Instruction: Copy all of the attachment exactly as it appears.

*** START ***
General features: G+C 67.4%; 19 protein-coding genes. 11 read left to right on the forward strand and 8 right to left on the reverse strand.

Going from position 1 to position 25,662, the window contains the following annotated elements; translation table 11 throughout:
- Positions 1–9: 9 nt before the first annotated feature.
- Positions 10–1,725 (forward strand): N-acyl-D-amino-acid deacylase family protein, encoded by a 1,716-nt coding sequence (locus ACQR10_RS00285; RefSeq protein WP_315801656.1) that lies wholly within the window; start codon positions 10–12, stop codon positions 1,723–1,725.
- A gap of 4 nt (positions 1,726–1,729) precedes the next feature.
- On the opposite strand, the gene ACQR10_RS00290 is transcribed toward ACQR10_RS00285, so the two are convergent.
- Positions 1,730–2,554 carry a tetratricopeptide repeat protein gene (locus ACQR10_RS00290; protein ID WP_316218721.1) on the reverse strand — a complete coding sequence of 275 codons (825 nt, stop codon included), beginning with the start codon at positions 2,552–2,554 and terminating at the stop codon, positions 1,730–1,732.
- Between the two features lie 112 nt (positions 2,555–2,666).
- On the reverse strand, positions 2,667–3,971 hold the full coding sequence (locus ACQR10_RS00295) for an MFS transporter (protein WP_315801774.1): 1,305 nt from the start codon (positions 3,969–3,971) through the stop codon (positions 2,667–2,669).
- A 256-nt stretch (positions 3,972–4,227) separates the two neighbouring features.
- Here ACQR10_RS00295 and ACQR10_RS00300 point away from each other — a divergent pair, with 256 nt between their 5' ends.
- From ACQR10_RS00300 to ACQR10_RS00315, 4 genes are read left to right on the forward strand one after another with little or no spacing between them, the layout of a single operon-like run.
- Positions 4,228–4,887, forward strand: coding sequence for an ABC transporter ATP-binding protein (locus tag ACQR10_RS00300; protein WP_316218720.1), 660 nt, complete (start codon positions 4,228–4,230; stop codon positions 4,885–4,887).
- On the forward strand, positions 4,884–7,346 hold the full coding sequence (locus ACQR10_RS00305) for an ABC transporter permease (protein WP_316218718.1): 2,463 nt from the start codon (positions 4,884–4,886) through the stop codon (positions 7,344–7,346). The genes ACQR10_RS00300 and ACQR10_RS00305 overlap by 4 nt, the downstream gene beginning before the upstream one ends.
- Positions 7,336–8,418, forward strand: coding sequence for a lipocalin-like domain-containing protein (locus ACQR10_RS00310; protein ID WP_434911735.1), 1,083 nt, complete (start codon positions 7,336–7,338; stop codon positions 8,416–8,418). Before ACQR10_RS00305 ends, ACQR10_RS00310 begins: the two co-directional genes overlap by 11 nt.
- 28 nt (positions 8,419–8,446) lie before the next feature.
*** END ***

General features: G+C 67.4%; 19 protein-coding genes. 11 read left to right on the forward strand and 8 right to left on the reverse strand.

Going from position 1 to position 25,662, the window contains the following annotated elements; translation table 11 throughout:
- Positions 1–9: 9 nt before the first annotated feature.
- Positions 10–1,725 (forward strand): N-acyl-D-amino-acid deacylase family protein, encoded by a 1,716-nt coding sequence (locus ACQR10_RS00285; RefSeq protein WP_315801656.1) that lies wholly within the window; start codon positions 10–12, stop codon positions 1,723–1,725.
- A gap of 4 nt (positions 1,726–1,729) precedes the next feature.
- On the opposite strand, the gene ACQR10_RS00290 is transcribed toward ACQR10_RS00285, so the two are convergent.
- Positions 1,730–2,554 carry a tetratricopeptide repeat protein gene (locus ACQR10_RS00290; protein ID WP_316218721.1) on the reverse strand — a complete coding sequence of 275 codons (825 nt, stop codon included), beginning with the start codon at positions 2,552–2,554 and terminating at the stop codon, positions 1,730–1,732.
- Between the two features lie 112 nt (positions 2,555–2,666).
- On the reverse strand, positions 2,667–3,971 hold the full coding sequence (locus ACQR10_RS00295) for an MFS transporter (protein WP_315801774.1): 1,305 nt from the start codon (positions 3,969–3,971) through the stop codon (positions 2,667–2,669).
- A 256-nt stretch (positions 3,972–4,227) separates the two neighbouring features.
- Here ACQR10_RS00295 and ACQR10_RS00300 point away from each other — a divergent pair, with 256 nt between their 5' ends.
- From ACQR10_RS00300 to ACQR10_RS00315, 4 genes are read left to right on the forward strand one after another with little or no spacing between them, the layout of a single operon-like run.
- Positions 4,228–4,887, forward strand: coding sequence for an ABC transporter ATP-binding protein (locus tag ACQR10_RS00300; protein WP_316218720.1), 660 nt, complete (start codon positions 4,228–4,230; stop codon positions 4,885–4,887).
- On the forward strand, positions 4,884–7,346 hold the full coding sequence (locus ACQR10_RS00305) for an ABC transporter permease (protein WP_316218718.1): 2,463 nt from the start codon (positions 4,884–4,886) through the stop codon (positions 7,344–7,346). The genes ACQR10_RS00300 and ACQR10_RS00305 overlap by 4 nt, the downstream gene beginning before the upstream one ends.
- Positions 7,336–8,418, forward strand: coding sequence for a lipocalin-like domain-containing protein (locus ACQR10_RS00310; protein ID WP_434911735.1), 1,083 nt, complete (start codon positions 7,336–7,338; stop codon positions 8,416–8,418). Before ACQR10_RS00305 ends, ACQR10_RS00310 begins: the two co-directional genes overlap by 11 nt.
- 28 nt (positions 8,419–8,446) lie before the next feature.